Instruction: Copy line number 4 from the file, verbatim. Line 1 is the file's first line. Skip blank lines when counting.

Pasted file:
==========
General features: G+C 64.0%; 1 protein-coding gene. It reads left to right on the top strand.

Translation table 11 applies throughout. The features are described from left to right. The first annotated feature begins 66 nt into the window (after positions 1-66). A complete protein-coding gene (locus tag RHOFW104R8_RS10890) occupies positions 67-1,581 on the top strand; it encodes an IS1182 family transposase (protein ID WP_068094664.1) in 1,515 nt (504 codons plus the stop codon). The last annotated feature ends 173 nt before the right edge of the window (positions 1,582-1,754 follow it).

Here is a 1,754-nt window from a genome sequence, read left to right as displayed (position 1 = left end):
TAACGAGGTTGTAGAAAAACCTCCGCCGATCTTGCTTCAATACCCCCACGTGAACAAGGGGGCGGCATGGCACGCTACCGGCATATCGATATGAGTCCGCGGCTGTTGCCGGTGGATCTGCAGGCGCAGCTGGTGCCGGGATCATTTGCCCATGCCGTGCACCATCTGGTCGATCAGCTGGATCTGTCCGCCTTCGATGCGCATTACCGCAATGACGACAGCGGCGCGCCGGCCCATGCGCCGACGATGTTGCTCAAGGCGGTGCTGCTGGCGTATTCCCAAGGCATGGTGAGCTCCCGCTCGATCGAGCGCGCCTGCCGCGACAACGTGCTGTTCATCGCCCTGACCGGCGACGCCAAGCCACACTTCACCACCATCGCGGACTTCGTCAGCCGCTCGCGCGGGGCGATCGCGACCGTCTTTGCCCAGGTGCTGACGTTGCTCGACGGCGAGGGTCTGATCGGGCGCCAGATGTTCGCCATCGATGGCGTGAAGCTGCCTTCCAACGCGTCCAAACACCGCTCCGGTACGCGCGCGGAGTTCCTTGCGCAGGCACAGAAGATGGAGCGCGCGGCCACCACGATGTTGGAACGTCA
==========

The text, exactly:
TAACGAGGTTGTAGAAAAACCTCCGCCGATCTTGCTTCAATACCCCCACGTGAACAAGGGGGCGGCATGGCACGCTACCGGCATATCGATATGAGTCCGCGGCTGTTGCCGGTGGATCTGCAGGCGCAGCTGGTGCCGGGATCATTTGCCCATGCCGTGCACCATCTGGTCGATCAGCTGGATCTGTCCGCCTTCGATGCGCATTACCGCAATGACGACAGCGGCGCGCCGGCCCATGCGCCGACGATGTTGCTCAAGGCGGTGCTGCTGGCGTATTCCCAAGGCATGGTGAGCTCCCGCTCGATCGAGCGCGCCTGCCGCGACAACGTGCTGTTCATCGCCCTGACCGGCGACGCCAAGCCACACTTCACCACCATCGCGGACTTCGTCAGCCGCTCGCGCGGGGCGATCGCGACCGTCTTTGCCCAGGTGCTGACGTTGCTCGACGGCGAGGGTCTGATCGGGCGCCAGATGTTCGCCATCGATGGCGTGAAGCTGCCTTCCAACGCGTCCAAACACCGCTCCGGTACGCGCGCGGAGTTCCTTGCGCAGGCACAGAAGATGGAGCGCGCGGCCACCACGATGTTGGAACGTCA